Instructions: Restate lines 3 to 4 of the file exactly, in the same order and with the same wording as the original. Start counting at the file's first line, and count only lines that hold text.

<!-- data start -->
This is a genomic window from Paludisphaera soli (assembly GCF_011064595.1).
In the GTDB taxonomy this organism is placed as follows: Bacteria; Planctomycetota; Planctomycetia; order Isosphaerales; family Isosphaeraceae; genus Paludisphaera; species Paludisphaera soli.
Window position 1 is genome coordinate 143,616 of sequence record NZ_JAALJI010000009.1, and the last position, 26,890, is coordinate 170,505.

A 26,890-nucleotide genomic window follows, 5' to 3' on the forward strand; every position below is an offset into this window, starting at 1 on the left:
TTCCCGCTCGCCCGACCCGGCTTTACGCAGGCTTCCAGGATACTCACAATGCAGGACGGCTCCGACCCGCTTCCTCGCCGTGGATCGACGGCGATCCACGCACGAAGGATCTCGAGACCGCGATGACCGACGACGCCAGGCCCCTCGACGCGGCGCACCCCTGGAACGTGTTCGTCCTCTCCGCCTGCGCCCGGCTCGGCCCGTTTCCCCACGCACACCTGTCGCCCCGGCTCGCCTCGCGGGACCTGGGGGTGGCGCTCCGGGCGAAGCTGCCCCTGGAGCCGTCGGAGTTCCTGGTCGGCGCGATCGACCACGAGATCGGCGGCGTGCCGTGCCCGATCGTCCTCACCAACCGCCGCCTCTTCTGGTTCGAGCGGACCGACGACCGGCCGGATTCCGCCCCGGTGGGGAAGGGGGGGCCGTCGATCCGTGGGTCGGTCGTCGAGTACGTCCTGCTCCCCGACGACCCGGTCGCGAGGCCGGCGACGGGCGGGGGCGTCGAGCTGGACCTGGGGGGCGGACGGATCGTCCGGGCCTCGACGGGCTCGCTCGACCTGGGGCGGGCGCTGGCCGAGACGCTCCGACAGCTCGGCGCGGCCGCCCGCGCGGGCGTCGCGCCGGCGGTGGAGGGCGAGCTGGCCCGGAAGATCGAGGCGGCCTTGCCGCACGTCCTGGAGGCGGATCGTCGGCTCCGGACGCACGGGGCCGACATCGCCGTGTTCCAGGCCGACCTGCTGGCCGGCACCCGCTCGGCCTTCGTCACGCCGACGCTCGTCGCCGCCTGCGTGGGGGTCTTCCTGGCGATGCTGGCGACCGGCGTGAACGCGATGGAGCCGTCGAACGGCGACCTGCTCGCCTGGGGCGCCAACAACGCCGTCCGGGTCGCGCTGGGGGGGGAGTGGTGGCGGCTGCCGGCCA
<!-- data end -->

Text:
Window position 1 is genome coordinate 143,616 of sequence record NZ_JAALJI010000009.1, and the last position, 26,890, is coordinate 170,505.

A 26,890-nucleotide genomic window follows, 5' to 3' on the forward strand; every position below is an offset into this window, starting at 1 on the left: